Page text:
Now that more people are spending more time at home, cleaning and keeping the space organized have taken on even more importance. But that doesn’t necessarily translate to its getting done.

What to do? Julie Morgenstern, a leading expert on organization and time management, has helped thousands of people transform their homes, businesses, and attitudes about every kind of clutter.

This author of six best-selling books and a consultant to large corporations has appeared on Oprah, The Today Show, and NPR’s Fresh Air, and joined a recent Washington Post Home Front online chat. Here is an edited excerpt.

Q: In this pandemic, we’re home all day, and people don’t pick up after themselves. I’m tired of being the only one who cares about an organized house. Any suggestions?

A: Call a family meeting. Never have this conversation reactively; plan it out and come to it calm, nonjudgmental, and in problem-solving mode. Explain that the workload has become more intense, the household has fallen into a pattern that isn’t working, and everyone needs to own the space equally. Then engage everyone in problem-solving, so you are not the nag, or the “owner,” of cleanup. But everyone should design and maintain a system to equally share the maintenance.

Julie Morgenstern, a leading expert on organization and time management, is the author of six best-selling books and a consultant to large corporations.
Bessie Adler
Julie Morgenstern, a leading expert on organization and time management, is the author of six best-selling books and a consultant to large corporations.

Q: My playroom is a disaster. I can’t even walk in the door, and I can’t find any toys when I look for them. I’m not sure how it got this way. How can I get the kids involved in organizing, and how do I start?

A: Use a kindergarten classroom as a model of how to organize the space. Divide the room into activity zones like reading, floor play, dress-up, crafts, etc. Store everything at its point of use in well-labeled containers that use pictures and words to make it clear what goes where. If you have too many items in each category, consider displaying only about half of them at any given time. You can rotate them out quarterly.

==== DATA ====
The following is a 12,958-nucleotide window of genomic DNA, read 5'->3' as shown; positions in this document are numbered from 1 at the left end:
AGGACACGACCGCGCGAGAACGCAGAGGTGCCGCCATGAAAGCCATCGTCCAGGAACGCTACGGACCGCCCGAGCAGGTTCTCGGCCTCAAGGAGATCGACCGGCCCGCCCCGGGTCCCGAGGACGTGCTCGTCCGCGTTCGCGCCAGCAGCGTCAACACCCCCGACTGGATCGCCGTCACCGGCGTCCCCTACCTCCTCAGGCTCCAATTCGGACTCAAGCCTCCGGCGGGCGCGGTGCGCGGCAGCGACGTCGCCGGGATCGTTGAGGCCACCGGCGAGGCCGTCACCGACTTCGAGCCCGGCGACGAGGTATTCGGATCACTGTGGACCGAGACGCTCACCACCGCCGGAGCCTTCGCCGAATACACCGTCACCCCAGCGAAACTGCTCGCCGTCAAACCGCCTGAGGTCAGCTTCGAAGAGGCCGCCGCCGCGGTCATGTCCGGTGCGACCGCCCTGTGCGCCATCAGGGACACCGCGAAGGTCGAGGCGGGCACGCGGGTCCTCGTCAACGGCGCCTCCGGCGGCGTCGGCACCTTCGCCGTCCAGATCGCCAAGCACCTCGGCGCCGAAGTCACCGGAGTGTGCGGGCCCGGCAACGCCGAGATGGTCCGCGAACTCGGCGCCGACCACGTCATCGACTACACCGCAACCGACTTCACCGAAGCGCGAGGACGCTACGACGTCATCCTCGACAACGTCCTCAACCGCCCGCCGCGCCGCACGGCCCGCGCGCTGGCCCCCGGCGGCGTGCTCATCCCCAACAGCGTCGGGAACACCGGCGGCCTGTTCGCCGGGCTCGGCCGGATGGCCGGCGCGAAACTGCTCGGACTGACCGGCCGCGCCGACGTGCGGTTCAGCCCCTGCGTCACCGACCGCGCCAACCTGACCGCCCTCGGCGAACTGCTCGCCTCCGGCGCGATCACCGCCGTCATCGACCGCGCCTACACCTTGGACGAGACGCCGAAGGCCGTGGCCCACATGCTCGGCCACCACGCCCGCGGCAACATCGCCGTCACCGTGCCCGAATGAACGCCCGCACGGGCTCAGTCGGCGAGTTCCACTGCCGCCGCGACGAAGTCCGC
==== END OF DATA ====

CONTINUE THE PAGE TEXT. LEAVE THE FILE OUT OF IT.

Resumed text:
Q: It drives me nuts when people leave dishes in the sink. How do I get them to stop?

A: People usually do it absentmindedly. If you have automatically been cleaning the dishes people leave, they have no idea it bothers you. Let them know that when they leave dishes in the sink, they are putting something on someone else’s to-do list.

Q: I have to remodel my kitchen, but I’m still in the designing stage. What do you suggest I think about when designing for organizing a kitchen, beyond a work triangle?

A: A kitchen should be designed around how you function, not just the aesthetics. Define the activities that take place in the kitchen, and design the space into self-contained activity zones that store everything you need and use for each activity. For example, create a daily dishes zone for dishes, glasses, mugs, cleaning supplies and the dishwasher, all within arm’s reach of the sink; a food prep zone (the longest counter between the sink and fridge or stove and fridge), with mixing bowls, measuring cups and spoons, knives, small prep utensils and appliances stored in the cabinets above and below; and a cooking zone for pots, pans, lids, potholders, oils and more. Define how you operate now and what you use. Use that to guide what you need in the space.

Design your kitchen around how you function, not just the aesthetics. Define the activities that take place in the kitchen, and design the space into self-contained activity zones that store everything you need and use for each activity.
ED HILLE / Staff Photographer
Design your kitchen around how you function, not just the aesthetics. Define the activities that take place in the kitchen, and design the space into self-contained activity zones that store everything you need and use for each activity.

Q: We’re always home with two full-time jobs, a dog, a toddler, and an old house that always needs repairs. We can’t stay on top of the clutter, let alone the deeper cleaning, but we’re both organized people, and it’s driving us crazy. Any tips and tricks for managing our cleaning and organizing in a doable way with limited time?

A: Think about bite-size organizing and convenience. Make a list of organizing and repair projects you can do in one hour or less, such as organizing the refrigerator, pantry or bathroom, creating a shopping list, calling the plumber, etc. Prioritize them in terms of what would give you the greatest sense of relief, control and time. Write it down, and tackle each task one at a time. Create cleaning stations on each floor of the house in the rooms that get the most use; include a broom, dusting cloth and mop, so you can easily clean as you go.

Q: How should we organize our food during the pandemic? Especially when you’re buying larger quantities and have smaller homes and apartments.

A: Clean out a closet and turn it into a pantry, or buy a narrow, inexpensive pantry cabinet and create a supply area. Wayfair has some good options.